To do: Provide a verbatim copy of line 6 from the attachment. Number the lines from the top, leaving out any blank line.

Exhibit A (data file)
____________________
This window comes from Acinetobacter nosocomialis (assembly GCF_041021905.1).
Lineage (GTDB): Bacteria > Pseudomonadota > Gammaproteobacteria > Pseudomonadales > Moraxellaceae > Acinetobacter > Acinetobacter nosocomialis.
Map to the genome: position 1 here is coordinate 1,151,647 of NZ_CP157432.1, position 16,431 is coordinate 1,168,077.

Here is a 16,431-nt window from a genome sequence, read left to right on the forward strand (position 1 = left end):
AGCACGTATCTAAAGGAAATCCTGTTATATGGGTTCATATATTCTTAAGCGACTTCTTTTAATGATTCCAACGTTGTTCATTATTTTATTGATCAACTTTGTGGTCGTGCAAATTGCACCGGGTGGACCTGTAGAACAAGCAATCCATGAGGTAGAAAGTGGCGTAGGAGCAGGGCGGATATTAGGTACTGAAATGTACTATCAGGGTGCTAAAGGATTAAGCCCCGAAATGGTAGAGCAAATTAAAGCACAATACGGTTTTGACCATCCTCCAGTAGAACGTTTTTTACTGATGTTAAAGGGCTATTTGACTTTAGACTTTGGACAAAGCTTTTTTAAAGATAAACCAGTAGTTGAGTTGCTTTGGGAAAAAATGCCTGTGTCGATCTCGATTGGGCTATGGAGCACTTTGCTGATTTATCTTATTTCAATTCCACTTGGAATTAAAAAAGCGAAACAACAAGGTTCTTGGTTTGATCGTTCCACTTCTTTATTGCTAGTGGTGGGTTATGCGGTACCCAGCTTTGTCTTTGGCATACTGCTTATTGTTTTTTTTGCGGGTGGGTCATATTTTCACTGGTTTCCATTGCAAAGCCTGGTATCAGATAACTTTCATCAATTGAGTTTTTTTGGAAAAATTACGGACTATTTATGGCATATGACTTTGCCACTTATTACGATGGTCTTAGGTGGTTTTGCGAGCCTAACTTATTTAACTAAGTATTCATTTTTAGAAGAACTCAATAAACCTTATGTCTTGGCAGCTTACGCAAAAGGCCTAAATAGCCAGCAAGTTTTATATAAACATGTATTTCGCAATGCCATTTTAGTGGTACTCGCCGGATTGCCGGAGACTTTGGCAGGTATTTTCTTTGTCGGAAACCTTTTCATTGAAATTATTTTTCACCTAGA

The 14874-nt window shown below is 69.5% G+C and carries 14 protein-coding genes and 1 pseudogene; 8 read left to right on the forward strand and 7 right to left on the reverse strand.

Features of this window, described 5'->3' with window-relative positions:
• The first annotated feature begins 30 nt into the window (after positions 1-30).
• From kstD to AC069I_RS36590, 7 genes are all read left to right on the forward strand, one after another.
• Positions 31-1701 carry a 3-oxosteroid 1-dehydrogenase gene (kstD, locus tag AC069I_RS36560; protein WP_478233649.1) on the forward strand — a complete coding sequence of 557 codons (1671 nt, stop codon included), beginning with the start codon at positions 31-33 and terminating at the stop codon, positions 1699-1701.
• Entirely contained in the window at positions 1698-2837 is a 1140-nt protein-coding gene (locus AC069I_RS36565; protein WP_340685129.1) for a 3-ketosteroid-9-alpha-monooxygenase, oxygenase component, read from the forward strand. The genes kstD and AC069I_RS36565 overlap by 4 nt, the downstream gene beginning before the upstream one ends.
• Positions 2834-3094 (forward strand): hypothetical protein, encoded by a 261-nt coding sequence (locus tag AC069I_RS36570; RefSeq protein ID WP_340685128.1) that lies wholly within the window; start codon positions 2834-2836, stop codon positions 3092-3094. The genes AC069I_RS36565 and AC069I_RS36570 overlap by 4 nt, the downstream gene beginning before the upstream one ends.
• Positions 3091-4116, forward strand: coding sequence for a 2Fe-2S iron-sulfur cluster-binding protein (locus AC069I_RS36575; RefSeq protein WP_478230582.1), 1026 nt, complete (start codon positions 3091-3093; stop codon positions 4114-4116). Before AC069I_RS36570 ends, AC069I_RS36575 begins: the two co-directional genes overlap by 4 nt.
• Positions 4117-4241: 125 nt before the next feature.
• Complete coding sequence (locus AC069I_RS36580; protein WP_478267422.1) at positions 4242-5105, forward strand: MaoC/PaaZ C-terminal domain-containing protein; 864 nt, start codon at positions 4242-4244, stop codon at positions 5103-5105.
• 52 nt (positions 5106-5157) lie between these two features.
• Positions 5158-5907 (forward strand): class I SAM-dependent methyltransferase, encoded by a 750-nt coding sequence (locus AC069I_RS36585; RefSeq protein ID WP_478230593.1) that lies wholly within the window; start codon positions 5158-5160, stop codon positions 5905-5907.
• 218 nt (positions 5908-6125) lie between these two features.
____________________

The 14874-nt window shown below is 69.5% G+C and carries 14 protein-coding genes and 1 pseudogene; 8 read left to right on the forward strand and 7 right to left on the reverse strand.